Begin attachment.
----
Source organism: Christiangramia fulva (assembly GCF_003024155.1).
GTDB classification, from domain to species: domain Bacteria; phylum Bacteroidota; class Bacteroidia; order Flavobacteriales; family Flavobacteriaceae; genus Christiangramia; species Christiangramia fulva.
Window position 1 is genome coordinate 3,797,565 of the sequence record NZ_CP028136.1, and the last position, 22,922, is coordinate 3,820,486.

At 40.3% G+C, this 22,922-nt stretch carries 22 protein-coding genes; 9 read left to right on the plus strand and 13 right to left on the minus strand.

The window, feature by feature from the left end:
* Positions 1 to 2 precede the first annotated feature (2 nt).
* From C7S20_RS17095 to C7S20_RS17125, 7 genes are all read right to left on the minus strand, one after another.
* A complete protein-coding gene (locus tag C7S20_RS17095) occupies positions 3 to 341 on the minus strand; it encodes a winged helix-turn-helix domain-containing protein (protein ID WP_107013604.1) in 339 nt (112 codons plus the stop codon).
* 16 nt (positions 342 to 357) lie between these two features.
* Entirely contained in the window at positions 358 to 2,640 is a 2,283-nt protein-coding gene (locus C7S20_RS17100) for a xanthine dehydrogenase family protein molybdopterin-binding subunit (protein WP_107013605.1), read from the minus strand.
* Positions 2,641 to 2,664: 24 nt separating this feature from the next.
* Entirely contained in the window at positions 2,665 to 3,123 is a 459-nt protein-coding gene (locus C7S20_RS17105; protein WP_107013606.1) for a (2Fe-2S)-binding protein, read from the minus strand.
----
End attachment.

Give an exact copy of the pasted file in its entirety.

Source organism: Christiangramia fulva (assembly GCF_003024155.1).
GTDB classification, from domain to species: domain Bacteria; phylum Bacteroidota; class Bacteroidia; order Flavobacteriales; family Flavobacteriaceae; genus Christiangramia; species Christiangramia fulva.
Window position 1 is genome coordinate 3,797,565 of the sequence record NZ_CP028136.1, and the last position, 22,922, is coordinate 3,820,486.

At 40.3% G+C, this 22,922-nt stretch carries 22 protein-coding genes; 9 read left to right on the plus strand and 13 right to left on the minus strand.

The window, feature by feature from the left end:
* Positions 1 to 2 precede the first annotated feature (2 nt).
* From C7S20_RS17095 to C7S20_RS17125, 7 genes are all read right to left on the minus strand, one after another.
* A complete protein-coding gene (locus tag C7S20_RS17095) occupies positions 3 to 341 on the minus strand; it encodes a winged helix-turn-helix domain-containing protein (protein ID WP_107013604.1) in 339 nt (112 codons plus the stop codon).
* 16 nt (positions 342 to 357) lie between these two features.
* Entirely contained in the window at positions 358 to 2,640 is a 2,283-nt protein-coding gene (locus C7S20_RS17100) for a xanthine dehydrogenase family protein molybdopterin-binding subunit (protein WP_107013605.1), read from the minus strand.
* Positions 2,641 to 2,664: 24 nt separating this feature from the next.
* Entirely contained in the window at positions 2,665 to 3,123 is a 459-nt protein-coding gene (locus C7S20_RS17105; protein WP_107013606.1) for a (2Fe-2S)-binding protein, read from the minus strand.